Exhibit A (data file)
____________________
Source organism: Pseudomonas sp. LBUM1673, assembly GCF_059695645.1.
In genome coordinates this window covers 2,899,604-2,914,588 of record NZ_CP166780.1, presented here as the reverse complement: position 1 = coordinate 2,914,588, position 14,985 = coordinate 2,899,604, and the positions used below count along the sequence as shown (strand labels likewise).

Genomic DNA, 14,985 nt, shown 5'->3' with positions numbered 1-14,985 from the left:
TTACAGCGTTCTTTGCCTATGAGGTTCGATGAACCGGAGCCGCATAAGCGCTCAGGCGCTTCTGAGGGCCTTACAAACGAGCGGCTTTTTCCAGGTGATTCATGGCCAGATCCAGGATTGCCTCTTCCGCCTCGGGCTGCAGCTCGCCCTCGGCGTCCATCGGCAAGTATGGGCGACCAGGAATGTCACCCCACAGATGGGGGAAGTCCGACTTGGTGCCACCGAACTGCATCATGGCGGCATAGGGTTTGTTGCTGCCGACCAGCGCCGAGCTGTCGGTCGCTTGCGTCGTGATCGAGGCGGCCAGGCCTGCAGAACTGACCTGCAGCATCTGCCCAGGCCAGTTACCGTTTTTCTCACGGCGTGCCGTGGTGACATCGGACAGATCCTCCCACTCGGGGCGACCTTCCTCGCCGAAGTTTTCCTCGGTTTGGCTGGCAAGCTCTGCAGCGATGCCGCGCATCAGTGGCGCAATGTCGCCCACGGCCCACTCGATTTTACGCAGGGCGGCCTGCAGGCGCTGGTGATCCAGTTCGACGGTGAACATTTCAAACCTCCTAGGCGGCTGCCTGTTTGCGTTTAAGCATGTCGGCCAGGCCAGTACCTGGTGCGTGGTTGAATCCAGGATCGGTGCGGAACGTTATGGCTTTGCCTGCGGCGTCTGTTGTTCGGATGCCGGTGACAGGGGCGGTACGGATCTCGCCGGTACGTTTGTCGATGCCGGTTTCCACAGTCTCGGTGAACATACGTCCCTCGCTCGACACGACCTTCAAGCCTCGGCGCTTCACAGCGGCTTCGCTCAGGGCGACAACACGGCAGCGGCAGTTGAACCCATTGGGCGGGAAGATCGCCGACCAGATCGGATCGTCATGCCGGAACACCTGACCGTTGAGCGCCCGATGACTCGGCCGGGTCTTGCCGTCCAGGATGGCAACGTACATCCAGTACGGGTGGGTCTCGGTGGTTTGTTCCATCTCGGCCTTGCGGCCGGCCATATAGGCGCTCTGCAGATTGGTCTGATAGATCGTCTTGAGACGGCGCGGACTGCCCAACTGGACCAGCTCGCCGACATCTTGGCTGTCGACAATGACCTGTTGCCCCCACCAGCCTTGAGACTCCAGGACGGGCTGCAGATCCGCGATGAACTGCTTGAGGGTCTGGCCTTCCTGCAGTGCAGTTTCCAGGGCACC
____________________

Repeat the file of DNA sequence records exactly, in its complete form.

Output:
Source organism: Pseudomonas sp. LBUM1673, assembly GCF_059695645.1.
In genome coordinates this window covers 2,899,604-2,914,588 of record NZ_CP166780.1, presented here as the reverse complement: position 1 = coordinate 2,914,588, position 14,985 = coordinate 2,899,604, and the positions used below count along the sequence as shown (strand labels likewise).

Genomic DNA, 14,985 nt, shown 5'->3' with positions numbered 1-14,985 from the left:
TTACAGCGTTCTTTGCCTATGAGGTTCGATGAACCGGAGCCGCATAAGCGCTCAGGCGCTTCTGAGGGCCTTACAAACGAGCGGCTTTTTCCAGGTGATTCATGGCCAGATCCAGGATTGCCTCTTCCGCCTCGGGCTGCAGCTCGCCCTCGGCGTCCATCGGCAAGTATGGGCGACCAGGAATGTCACCCCACAGATGGGGGAAGTCCGACTTGGTGCCACCGAACTGCATCATGGCGGCATAGGGTTTGTTGCTGCCGACCAGCGCCGAGCTGTCGGTCGCTTGCGTCGTGATCGAGGCGGCCAGGCCTGCAGAACTGACCTGCAGCATCTGCCCAGGCCAGTTACCGTTTTTCTCACGGCGTGCCGTGGTGACATCGGACAGATCCTCCCACTCGGGGCGACCTTCCTCGCCGAAGTTTTCCTCGGTTTGGCTGGCAAGCTCTGCAGCGATGCCGCGCATCAGTGGCGCAATGTCGCCCACGGCCCACTCGATTTTACGCAGGGCGGCCTGCAGGCGCTGGTGATCCAGTTCGACGGTGAACATTTCAAACCTCCTAGGCGGCTGCCTGTTTGCGTTTAAGCATGTCGGCCAGGCCAGTACCTGGTGCGTGGTTGAATCCAGGATCGGTGCGGAACGTTATGGCTTTGCCTGCGGCGTCTGTTGTTCGGATGCCGGTGACAGGGGCGGTACGGATCTCGCCGGTACGTTTGTCGATGCCGGTTTCCACAGTCTCGGTGAACATACGTCCCTCGCTCGACACGACCTTCAAGCCTCGGCGCTTCACAGCGGCTTCGCTCAGGGCGACAACACGGCAGCGGCAGTTGAACCCATTGGGCGGGAAGATCGCCGACCAGATCGGATCGTCATGCCGGAACACCTGACCGTTGAGCGCCCGATGACTCGGCCGGGTCTTGCCGTCCAGGATGGCAACGTACATCCAGTACGGGTGGGTCTCGGTGGTTTGTTCCATCTCGGCCTTGCGGCCGGCCATATAGGCGCTCTGCAGATTGGTCTGATAGATCGTCTTGAGACGGCGCGGACTGCCCAACTGGACCAGCTCGCCGACATCTTGGCTGTCGACAATGACCTGTTGCCCCCACCAGCCTTGAGACTCCAGGACGGGCTGCAGATCCGCGATGAACTGCTTGAGGGTCTGGCCTTCCTGCAGTGCAGTTTCCAGGGCACC